Living La Vida 'Lorca'
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Jonathan Stockhammer. Bottom: Director and librettist Margarita
Galbán at the barre during rehearsal.
Lorca is the sort of writer who inspires slavish devotion,
but he has few disciples as passionate as Galbán. Of the
poet and playwright, she says: “There is no one like Lorca.”
The intensity of Galbán’s emotion is on full display
during the long weeks of rehearsals. Hands dug deep in the pockets
of her corduroy slacks, muttering in Spanish, she paces like a basketball
coach on the sidelines, her team down by two points with seven seconds
left on the clock. Galbán knows exactly what she wants, and
when she doesn’t get it, she makes palms-down, back-and-forth
motions with her forearms and marches up the steps to the stage:
She coaxes and cajoles. She sidles up to one of the
dancers, Irit Specktor, and whispers in her ear. “Mi amor,
more sexy, for me?” When all else fails, she presses the palms
of her hands together in supplication: “Pleez, pleez! My lovely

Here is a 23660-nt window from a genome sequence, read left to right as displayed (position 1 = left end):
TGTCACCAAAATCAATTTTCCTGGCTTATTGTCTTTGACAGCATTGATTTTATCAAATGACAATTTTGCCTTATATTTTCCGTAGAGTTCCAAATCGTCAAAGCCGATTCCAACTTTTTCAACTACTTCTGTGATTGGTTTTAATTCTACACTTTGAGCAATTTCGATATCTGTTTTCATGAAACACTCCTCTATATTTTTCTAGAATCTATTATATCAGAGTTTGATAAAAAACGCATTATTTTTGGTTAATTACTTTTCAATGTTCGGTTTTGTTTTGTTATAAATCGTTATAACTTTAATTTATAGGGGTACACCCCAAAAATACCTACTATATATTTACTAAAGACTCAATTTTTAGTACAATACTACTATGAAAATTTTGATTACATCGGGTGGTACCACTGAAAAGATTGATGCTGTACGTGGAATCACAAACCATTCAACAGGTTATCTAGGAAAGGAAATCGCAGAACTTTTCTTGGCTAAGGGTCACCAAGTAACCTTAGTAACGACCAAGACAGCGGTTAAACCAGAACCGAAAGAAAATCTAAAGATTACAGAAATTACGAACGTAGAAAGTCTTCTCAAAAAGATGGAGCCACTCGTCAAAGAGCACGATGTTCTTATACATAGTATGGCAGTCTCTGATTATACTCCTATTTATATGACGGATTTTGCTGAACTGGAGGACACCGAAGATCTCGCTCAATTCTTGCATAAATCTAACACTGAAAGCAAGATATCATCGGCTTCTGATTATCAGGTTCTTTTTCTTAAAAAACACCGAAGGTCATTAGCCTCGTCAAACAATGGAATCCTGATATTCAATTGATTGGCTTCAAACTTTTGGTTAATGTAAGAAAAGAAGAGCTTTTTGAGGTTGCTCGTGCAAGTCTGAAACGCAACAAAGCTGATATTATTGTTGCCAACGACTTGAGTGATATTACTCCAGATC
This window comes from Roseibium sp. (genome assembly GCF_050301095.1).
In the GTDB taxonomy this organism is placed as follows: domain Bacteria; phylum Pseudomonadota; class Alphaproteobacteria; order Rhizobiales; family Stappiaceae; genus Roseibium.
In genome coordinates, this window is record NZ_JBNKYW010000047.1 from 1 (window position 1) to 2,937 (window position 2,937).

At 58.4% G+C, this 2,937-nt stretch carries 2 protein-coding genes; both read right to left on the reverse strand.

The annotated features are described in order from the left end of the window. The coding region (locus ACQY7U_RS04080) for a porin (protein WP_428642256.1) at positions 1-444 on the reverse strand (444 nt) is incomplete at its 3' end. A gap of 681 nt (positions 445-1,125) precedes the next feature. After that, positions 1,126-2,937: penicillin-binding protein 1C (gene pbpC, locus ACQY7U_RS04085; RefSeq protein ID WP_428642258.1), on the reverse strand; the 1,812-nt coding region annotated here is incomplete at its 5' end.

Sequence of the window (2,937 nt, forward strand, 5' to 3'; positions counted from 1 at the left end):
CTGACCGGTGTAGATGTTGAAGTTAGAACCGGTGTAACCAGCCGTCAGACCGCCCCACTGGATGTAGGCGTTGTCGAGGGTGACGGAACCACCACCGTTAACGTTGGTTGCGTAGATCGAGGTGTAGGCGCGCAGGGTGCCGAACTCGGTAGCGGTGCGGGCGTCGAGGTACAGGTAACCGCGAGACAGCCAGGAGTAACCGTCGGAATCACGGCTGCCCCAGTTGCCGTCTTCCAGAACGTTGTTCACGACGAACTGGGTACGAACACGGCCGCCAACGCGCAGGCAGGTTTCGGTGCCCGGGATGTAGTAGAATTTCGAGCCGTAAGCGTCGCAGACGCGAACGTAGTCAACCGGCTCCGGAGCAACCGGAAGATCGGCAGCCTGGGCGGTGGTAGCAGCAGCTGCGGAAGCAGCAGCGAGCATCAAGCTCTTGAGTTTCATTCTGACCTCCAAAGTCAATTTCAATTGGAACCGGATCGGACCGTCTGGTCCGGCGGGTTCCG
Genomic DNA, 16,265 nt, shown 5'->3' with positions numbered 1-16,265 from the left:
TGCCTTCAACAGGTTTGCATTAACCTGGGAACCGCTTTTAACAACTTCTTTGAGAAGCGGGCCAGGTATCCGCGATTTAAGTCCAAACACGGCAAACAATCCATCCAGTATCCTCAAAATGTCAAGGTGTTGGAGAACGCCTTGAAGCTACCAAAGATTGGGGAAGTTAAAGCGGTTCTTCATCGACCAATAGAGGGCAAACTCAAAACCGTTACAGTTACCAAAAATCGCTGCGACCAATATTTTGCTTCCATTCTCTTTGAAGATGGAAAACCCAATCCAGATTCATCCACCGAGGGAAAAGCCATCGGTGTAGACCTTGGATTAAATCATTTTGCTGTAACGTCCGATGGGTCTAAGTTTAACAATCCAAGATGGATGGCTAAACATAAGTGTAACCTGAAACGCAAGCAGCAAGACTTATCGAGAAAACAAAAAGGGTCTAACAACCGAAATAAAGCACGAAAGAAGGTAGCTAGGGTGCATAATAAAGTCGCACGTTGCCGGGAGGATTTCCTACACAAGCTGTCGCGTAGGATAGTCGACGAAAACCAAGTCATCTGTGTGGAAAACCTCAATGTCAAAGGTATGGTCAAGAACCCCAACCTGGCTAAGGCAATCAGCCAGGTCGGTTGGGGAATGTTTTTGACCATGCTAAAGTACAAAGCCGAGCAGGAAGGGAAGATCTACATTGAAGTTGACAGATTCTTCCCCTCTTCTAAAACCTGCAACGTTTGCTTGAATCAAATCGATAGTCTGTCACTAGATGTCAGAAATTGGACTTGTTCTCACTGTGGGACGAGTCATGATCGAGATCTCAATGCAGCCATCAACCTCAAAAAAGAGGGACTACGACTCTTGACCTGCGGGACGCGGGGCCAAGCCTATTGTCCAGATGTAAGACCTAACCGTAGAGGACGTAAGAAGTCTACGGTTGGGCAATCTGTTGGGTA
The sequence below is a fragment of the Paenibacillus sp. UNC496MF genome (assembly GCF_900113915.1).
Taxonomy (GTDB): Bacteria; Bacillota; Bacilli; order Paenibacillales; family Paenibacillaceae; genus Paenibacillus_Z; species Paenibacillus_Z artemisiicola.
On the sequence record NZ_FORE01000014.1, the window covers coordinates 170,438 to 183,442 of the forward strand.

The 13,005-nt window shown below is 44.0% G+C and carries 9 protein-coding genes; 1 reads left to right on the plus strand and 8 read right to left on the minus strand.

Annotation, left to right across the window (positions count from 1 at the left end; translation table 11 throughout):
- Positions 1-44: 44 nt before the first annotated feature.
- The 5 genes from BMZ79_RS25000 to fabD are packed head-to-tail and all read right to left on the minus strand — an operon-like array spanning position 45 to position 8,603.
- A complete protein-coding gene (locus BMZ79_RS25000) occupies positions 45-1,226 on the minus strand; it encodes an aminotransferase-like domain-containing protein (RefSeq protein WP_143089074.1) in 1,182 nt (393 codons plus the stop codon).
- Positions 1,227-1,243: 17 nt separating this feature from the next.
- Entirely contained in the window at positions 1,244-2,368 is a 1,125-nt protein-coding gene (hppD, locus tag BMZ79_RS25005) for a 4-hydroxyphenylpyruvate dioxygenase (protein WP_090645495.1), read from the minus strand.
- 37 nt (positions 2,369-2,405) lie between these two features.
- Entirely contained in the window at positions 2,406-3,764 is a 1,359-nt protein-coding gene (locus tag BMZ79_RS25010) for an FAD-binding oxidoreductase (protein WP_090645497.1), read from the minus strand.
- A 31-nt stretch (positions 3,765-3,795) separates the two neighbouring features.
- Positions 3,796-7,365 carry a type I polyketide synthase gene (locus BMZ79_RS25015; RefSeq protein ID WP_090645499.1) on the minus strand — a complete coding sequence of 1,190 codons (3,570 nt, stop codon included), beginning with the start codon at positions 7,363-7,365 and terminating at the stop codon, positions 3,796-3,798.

ladies! Mis bellezas! Act! Act!”
“You can’t fake it in front of her. You
have to either feel it or not do it at all,” says Karin Mushegain,
a 24-year-old master’s student who plays a gypsy in Lorca.
In the 1980s, Galbán won a development grant
from the National Endowment for the Arts (NEA) to write a theatrical
work that would introduce American audiences to the great Spanish
poet. There is little she does halfheartedly, and she dove into
the project with her customary zeal. Her research took her to Spain
and the small town of Fuente Vaqueros. For several weeks, she pored
through archives at the poet’s birth home, a two-story house
of whitewashed stucco that is now a museum and library. There she
found invaluable documents — “letters to friends, lovers
— everything,” along with filmed interviews with Lorca.
Much of this material would be incorporated verbatim into Galbán’s
libretto; except for the bridges connecting one scene to another,
every word that she wrote for Lorca is from the writer’s
pen or mouth.